Loosely based on Washington Irving’s short story “The Legend of Sleepy Hollow,” the new drama follows Ichabod Crane, a British soldier fighting for George Washington’s colonial forces in the Revolutionary War.
The action opens with Crane (played by Tom Mison, Salmon Fishing in the Yemen) engaged in close combat with a large, sinister-looking, masked man with a unique brand on the back of his hand. Crane beheads the behemoth but is mortally wounded himself in the process. He loses consciousness in an army hospital… then inexplicably wakes up 250 years later in present-day Sleepy Hollow, NY.
Even odder: The now-headless soldier is also awake, and he begins a killing spree by murdering a local man, beheading the town’s sheriff and making off with a white steed – voila! The Headless Horseman! Young Detective Abbie Mills (42‘s Nicole Beharie) witnesses the faceless fiend in action but is hesitant to recount what she saw thanks to an eerie, traumatic event in her childhood that caused a lot of trouble for her and her sister.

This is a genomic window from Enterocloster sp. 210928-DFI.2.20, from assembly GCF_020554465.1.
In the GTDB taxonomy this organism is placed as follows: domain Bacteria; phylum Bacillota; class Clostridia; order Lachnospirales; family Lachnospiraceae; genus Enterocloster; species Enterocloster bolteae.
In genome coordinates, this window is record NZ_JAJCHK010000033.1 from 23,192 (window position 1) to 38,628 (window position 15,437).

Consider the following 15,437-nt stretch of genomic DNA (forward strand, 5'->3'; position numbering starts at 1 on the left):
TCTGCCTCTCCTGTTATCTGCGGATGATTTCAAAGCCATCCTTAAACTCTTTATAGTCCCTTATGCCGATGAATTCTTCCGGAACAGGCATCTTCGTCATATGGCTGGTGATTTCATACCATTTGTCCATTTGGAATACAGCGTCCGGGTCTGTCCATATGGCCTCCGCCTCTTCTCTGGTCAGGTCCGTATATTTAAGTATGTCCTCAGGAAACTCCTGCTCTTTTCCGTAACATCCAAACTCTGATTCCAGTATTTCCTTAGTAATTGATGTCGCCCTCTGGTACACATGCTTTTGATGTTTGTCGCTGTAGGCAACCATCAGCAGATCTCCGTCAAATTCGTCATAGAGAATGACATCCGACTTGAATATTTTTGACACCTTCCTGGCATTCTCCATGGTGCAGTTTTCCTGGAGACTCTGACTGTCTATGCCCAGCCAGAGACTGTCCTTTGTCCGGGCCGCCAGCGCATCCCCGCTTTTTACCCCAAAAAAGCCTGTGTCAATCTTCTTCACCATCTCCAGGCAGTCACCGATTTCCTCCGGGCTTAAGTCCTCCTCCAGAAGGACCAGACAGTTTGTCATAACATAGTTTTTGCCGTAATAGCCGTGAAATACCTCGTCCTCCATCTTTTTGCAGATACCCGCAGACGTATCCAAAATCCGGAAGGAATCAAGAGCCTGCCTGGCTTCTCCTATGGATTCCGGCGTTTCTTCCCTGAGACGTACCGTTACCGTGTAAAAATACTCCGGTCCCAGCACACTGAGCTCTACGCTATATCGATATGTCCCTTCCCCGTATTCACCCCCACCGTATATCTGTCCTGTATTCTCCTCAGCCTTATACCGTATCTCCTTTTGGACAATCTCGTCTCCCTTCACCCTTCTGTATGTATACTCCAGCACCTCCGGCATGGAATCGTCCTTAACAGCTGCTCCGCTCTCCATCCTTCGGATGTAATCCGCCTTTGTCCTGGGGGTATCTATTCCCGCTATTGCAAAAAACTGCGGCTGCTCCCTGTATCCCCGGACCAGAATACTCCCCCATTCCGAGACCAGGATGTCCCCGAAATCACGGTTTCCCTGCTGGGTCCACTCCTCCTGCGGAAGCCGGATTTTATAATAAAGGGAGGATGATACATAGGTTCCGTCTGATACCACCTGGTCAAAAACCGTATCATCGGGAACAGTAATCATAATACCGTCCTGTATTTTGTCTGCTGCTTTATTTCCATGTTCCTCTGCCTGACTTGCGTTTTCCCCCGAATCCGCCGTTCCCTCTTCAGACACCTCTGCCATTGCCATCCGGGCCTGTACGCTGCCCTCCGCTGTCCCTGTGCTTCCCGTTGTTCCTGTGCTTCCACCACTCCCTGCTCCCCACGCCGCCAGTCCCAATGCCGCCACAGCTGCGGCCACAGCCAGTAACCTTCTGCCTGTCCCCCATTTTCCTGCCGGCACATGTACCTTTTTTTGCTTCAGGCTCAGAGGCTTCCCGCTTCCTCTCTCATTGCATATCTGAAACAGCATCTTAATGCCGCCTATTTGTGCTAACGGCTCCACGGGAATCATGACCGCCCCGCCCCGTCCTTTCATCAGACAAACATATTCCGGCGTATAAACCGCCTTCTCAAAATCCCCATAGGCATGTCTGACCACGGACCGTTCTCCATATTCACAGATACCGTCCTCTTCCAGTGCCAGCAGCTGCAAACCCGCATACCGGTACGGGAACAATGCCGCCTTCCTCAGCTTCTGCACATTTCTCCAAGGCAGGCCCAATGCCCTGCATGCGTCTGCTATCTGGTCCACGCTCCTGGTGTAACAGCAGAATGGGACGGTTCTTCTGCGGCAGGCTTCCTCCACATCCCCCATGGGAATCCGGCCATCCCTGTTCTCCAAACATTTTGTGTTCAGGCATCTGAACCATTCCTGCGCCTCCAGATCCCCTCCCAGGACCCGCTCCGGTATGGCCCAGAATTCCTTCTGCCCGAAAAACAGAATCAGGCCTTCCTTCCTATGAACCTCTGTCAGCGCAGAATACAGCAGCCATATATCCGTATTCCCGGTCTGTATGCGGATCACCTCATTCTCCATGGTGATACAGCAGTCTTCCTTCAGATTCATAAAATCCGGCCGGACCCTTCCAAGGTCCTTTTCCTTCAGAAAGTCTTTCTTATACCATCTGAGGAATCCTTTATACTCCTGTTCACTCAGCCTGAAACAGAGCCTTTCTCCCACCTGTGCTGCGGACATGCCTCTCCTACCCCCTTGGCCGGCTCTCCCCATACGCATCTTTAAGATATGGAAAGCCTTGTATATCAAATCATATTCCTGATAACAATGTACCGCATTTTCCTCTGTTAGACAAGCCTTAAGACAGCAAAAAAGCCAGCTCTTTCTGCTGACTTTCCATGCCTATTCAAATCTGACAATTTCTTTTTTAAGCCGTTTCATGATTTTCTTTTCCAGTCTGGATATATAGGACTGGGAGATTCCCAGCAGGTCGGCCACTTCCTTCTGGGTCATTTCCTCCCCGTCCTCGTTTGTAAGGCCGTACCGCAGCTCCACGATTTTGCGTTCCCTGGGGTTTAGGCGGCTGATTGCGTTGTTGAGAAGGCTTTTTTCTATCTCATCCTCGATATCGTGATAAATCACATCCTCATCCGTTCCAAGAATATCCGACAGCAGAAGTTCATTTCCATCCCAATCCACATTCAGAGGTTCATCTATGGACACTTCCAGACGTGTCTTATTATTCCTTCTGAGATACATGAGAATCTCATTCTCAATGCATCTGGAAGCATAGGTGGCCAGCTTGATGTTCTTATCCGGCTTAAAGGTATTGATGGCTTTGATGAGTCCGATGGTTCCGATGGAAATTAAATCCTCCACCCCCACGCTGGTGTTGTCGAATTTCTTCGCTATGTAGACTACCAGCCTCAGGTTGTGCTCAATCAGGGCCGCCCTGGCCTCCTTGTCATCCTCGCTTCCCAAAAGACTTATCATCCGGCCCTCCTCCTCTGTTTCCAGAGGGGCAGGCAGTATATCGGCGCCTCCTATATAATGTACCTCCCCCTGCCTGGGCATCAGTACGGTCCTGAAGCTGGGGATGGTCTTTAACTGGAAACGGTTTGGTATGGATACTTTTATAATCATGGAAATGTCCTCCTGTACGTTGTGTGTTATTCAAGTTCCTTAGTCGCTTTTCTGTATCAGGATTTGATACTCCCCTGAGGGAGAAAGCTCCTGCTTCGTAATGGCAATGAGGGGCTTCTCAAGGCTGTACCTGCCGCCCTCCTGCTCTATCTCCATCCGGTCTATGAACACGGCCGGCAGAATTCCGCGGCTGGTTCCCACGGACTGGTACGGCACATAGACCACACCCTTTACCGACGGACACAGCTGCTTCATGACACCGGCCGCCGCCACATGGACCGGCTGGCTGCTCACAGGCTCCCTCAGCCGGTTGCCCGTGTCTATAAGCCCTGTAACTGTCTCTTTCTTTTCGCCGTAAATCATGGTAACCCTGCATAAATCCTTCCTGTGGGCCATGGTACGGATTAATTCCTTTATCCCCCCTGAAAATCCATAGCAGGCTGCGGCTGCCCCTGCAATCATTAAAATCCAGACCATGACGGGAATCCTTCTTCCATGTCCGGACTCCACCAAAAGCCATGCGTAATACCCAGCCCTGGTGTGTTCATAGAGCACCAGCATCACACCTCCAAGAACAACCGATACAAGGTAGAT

But when a shell-shocked Ichabod is picked up as a suspect and knows details about the horseman that no one else does, Abbie is curious/wary.
“When was the last time you saw him?” she demands.
“When I cut off his head,” Crane replies.
As it turns out, the horseman would really like his noggin back – but that would bring many bad things upon humanity — so Abbie and Ichabod (who seems less crazy by the minute) team up to make sure the villain stays incomplete… much to the chagrin of her captain (played by Orlando Jones, Rules of Engagement) and coworker Andy (John Cho, Go On).
Along the way, Abbie and Ichabod become the key players in a mythology that encompasses witchcraft (and, on a related note, Crane’s trapped-in-demonic-limbo wife) and the Bible’s Book of Revelation. And if that isn’t enough, there’s also a conspiracy that involves a corrupt cop, a seemingly immortal priest and some historical X-files.
The pilot features a very evocative score and some neat camera work (the perspective shot from one victim’s lobbed-off skull is grisly fun), as well as two leads who work very well off each other – and who play a huge part in selling the series’ silly, suck-you-in premise. (The headless horseman wielding a gun? Really?)
Overall, the show takes itself juuuust seriously enough; if it can keep its dense backstory straight for the rest of its run, creators Roberto Orci and Alex Kurtzman (Fringe) just may have a spooky hit on their hands.
But enough about what we thought: What was your take on Sleepy Hollow? Grade the episode via the poll below, then hit the comments to back up your choice!
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- Legend of Sleepy Hollow